This Pastry-Filled Feast May Be the Best Way to Celebrate the End of Passover
In Moroccan Jewish culture, Mimouna marks the end of Passover with a return to eating breads and pastries. Restaurateur Gabe Stulman shares some of his family recipes, from honey crêpes to pistachio cakes
There are parts of the Jewish holiday of Pesach (Passover) that don’t always feel like a celebration. An eight-day commemoration of the liberation of Jews from their enslavement in Egypt (around 2450 on the Hebrew calendar, 1300 B.C.), it largely retells the story of a series of plague-filled days (a tale involving locusts, lamb’s blood, etc.) and exile. There’s also the caveat that you not eat leavened bread during this period, a way of commiserating with ancestors who fled without sufficient time to ferment their loaves.
For Gabe Stulman, the New York City restaurateur behind Happy Cooking Hospitality, it’s Mimouna, the night after Passover, that is joyful and distinct.
During Passover you recite “ma nishtana” (מה נשתנה), “How is this night different from all other nights?” But to Stulman, Mimouna marks something special: “Mimouna is the start of a new chapter rather than the end of the story,” he says. He grew up in Virginia where his mother, Ruth Stulman, raised him in the traditions of her Moroccan Jewish heritage. While most Jews find relief in finishing that last box of matzo, Sephardic Jews living in this part of North Africa celebrate Mimouna in addition to Passover, which not only marks the day the Jews crossed the Jordan River into the land of Canaan, but also a jubilant return to eating chametz (leavened bread).
Naama Shefi, the executive director of the Jewish Food Society, grew up in Israel on a kibbutz, a community that’s based around shared living and farming, so she didn’t experience Mimouna until later in life, when she met Jews of different backgrounds and ethnicities. “Mimouna is festive, and in Israel today, it’s very famous. When politicians want to connect with the people, they attend a Mimouna on TV.” For the Stulmans, it’s not about show, but about communicating a diverse representation of Jewish life.
Traditionally and at the Stulman residence, the hosts dress in traditional party attire, colorful and ornate caftans and djellabas, while tables are overflowing almost entirely with sweets, symbolizing happiness, bounty, and joy. Families open their doors to neighbors and friends, cocktail party-style, rather than serving a seated dinner. The centerpiece is moufleta—a stack of warm flour crêpes slathered with honey and butter, and eaten with hands. “I would eat five or six of them when I was little,” Gabe says. They’re very soft, as opposed to matzo.” He also reflects fondly on platters of date-and-walnut fourrées (which literally means “filled”) stuffed with his mom’s marzipan. She makes it from scratch, whirring unblanched almonds in a food processor until the oils are drawn out, the sugars break down, and a sweet paste forms. She splits the marzipan into three bowls and dyes one red, one white, and one green—the colors of the Moroccan flag.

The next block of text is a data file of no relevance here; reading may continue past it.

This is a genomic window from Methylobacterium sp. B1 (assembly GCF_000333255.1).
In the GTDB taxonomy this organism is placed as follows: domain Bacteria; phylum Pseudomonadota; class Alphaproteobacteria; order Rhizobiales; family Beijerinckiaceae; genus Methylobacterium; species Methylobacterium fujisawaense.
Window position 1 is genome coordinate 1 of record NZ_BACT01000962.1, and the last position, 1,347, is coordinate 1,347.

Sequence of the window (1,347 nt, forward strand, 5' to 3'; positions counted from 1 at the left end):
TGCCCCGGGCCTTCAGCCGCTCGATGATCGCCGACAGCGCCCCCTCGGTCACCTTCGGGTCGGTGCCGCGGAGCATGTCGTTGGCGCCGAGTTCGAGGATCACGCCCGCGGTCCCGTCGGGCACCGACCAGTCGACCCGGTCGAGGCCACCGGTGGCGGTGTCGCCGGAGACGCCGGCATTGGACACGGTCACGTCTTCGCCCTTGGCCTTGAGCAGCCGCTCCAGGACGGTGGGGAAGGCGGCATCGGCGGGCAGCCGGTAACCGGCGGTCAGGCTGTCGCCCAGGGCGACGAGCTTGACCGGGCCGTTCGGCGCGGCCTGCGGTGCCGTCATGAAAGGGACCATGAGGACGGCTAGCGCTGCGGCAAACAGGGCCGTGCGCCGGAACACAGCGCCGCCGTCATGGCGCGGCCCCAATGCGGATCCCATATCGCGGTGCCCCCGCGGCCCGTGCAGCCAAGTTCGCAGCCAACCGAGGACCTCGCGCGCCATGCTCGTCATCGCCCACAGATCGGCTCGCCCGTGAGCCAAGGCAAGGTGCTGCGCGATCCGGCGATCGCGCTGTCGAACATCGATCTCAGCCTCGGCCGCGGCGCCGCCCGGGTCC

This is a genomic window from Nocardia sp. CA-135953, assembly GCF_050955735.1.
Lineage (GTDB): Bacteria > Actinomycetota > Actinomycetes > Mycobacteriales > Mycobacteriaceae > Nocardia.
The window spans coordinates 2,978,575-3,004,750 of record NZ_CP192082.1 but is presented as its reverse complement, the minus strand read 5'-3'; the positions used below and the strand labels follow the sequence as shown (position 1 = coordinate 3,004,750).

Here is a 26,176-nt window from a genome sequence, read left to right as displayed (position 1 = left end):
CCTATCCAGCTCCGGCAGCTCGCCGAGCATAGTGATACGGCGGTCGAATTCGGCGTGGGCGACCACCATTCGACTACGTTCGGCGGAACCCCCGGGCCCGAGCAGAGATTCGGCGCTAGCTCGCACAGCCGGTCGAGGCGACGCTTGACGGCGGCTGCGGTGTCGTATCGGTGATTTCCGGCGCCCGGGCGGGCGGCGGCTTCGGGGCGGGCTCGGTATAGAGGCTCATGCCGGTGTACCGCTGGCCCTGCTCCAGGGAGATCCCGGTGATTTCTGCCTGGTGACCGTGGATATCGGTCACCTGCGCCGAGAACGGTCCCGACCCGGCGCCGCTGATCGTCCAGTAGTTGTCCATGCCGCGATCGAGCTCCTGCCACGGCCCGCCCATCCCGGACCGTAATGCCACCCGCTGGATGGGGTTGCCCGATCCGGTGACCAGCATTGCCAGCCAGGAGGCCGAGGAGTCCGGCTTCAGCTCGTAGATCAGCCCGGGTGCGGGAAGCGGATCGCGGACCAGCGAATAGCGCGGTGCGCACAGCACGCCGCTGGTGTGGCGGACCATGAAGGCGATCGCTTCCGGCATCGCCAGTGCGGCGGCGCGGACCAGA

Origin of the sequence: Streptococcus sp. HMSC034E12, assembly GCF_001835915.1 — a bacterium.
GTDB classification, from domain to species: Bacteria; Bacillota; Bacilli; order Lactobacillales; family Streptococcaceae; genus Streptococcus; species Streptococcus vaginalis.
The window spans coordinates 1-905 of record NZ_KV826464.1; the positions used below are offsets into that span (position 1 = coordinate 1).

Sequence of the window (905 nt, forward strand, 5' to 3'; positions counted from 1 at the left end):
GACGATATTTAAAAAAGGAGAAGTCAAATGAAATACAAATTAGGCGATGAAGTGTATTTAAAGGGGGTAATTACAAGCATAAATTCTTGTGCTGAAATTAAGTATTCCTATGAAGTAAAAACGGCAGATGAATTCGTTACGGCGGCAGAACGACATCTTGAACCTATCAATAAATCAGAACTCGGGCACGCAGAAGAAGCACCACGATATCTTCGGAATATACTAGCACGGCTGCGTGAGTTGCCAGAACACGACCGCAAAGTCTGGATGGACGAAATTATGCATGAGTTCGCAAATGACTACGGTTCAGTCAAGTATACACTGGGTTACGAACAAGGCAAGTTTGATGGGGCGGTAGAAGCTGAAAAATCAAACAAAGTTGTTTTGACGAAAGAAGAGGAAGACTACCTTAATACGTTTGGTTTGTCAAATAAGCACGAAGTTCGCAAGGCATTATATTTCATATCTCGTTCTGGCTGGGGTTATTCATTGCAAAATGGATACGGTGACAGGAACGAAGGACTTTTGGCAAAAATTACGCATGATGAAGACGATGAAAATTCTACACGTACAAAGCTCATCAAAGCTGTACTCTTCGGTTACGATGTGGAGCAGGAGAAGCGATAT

“We celebrate with a table full of sweet things, for a happy moment,” says Ruth, who keeps repeating the word “terbach,” which in Arabic means “may you win and be fortunate.” This holiday is not short on blessings; there’s lively singing, spirited versions of Yiddish prayers with a Moorish/Spanish rhythm by way of Morocco.
To the Stulmans, the more treats the merrier: There are plentiful cookies such as petit gateaux, pearlescent rounds made of shelled pistachios ground together with sugar, rose water, and egg whites, rolled into little balls then baked. And freshly-fried sfinge—bite-size Moroccan donuts tossed in sugar or coated in honey—and it’s all served with cups of mint tea.
This year, Gabe is recreating Mimouna in his New York City restaurant Fairfax in collaboration with the Jewish Food Society. At what some might argue is Stulman’s most relaxed and coziest restaurant—named for his hometown of Fairfax, Virginia—the design is made to resemble a living room with couches, armed chairs, curious artwork, and coffee tables throughout. Ruth’s recipes are at heart of this event, but the Happy Cooking Hospitality team, which includes chef Jack Harris and pastry chefs Lindsey Prokscha and Zoë Kanan, are also offering some savory options, like fish cigars and couscous, which you won’t typically find on the usual Mimouna menu.
Kanan pored over Ruth’s handwritten recipes and is scaling them up to feed a rotating crowd. Having first seen sfinge stacked in pyramids at a shuk in Israel, Kanan has actually had it on the menu at Happy Cooking Hospitality’s Studio since the restaurant opened a few years ago, so that was a given. After mixing up a wet dough by hand, she pinches off golf ball-size pieces with a hole poked in the center. Best eaten within minutes of frying, the warm, golden donuts are magical. For Ruth’s boules au noix (walnut balls), Kanan adds a little more orange zest, cinnamon, and cloves and bakes the typically free-form pastries in a financier mold for a beautiful baton shape. But she is leaving the moufleta all up to Ruth.
While it takes days to prepare all these treats, many are able to be made in advance. “It’s a bit of a process,” says Gabe. “But so was getting out Egypt. That’s what we celebrate. It’s the afterparty.”